The Martenot Waves

WHEN IN 1917...


noticing how pure the vibrations produced by electronic lamps were, a brand new product then, Maurice Martenot fancied that such vibrations could possibly enrich music with new sonorities, he as not the least aware of the development -called later a revolution- his instruments would bring to orchestration or to musicians’ personal expression as well.

Since the triumphal introduction of the "MARTENOT" at the Paris Opera House in 1928, tremendous improvements have been made : electronically speaking, by keeping on applying the latest technical improvements (the digitized MARTENOT is the eighth model), artistically speaking, by increasing tenfold the potentialities and the facility of performance.

So the current digitized MARTENOT, akin to the winner of the Award of the 1937 Exhibition is the outcome of sixty years’ experience.

A musical instrument ?

Apart from its particular range and quality in tone, a musical instrument is characterized by its capacity for expression. A sound vibration becomes musical only when humanized in a moment of pleasure by the performer.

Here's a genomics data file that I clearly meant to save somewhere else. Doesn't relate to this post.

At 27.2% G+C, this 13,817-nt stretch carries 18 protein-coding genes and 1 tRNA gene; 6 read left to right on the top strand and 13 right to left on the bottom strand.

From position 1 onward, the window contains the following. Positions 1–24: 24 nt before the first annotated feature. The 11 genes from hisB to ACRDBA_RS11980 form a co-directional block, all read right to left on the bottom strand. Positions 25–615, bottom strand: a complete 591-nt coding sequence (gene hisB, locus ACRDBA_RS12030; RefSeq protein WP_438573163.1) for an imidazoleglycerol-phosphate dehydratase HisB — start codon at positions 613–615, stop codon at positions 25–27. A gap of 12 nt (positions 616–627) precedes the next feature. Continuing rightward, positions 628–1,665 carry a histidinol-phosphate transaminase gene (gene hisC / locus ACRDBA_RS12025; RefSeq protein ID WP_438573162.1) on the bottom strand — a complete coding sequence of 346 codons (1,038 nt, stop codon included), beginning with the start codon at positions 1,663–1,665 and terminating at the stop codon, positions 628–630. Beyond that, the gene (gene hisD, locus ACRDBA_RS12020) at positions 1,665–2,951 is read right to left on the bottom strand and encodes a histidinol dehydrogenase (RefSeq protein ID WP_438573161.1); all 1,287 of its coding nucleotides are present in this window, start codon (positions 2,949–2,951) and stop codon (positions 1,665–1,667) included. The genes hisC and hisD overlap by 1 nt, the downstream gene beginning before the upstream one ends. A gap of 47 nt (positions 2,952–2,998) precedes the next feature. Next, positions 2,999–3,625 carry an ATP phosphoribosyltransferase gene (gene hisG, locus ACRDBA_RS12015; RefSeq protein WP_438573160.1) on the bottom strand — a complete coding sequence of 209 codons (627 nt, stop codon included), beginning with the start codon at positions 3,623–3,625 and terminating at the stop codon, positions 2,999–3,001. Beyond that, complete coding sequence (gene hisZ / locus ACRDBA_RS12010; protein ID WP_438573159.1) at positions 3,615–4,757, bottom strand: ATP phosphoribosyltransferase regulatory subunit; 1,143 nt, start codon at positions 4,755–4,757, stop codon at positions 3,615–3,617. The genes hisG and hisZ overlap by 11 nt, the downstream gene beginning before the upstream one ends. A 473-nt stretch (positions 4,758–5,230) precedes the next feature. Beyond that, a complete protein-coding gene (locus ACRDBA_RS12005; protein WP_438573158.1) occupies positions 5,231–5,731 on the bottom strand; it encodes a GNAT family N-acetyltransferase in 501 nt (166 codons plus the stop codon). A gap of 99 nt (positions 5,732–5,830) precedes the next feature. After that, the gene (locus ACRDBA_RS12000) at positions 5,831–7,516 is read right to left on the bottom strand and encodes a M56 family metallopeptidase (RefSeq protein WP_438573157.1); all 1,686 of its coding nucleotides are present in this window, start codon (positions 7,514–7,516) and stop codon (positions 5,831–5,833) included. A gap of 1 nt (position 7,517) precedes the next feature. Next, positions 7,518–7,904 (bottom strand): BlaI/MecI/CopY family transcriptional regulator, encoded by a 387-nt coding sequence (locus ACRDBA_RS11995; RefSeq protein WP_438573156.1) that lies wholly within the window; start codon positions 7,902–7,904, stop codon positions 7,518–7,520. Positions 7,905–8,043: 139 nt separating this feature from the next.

The more the desire to express one’s musical thought sharpens, the more precisely the instrument needs to be mastered : accuracy becomes expressive, variations on nuances and attacks blend into the musical phrase.

The character of the composition is highlighted. These highly sensitive parameters led Maurice MARTENOT, a true Pioneer in electronic instrument making, to create and improve his instrument. Why a keyboard considering the MARTENOT is a monodic instrument ?

Range marks were necessary to perform on the ring (originally played from a distance), hence the idea of counterfeiting a keyboard, and then to make virtuosity easier, why not a real keyboard, but a light, portable one, so as not to lose any control over accuracy, a crucial factor in the file of sound. Both ways of playing have complementary possibilities of expressions.

Keyboard performance is closely related to the instrumental one, and ring performance to vocal expression. They both make it possible to achieve a vibrato depending completely on the performer’s actions, whether it be accuracy or amplitude of oscillations, which can be altered in the most subtle manner. Dynamic and tone are activated by the left hand (or feet).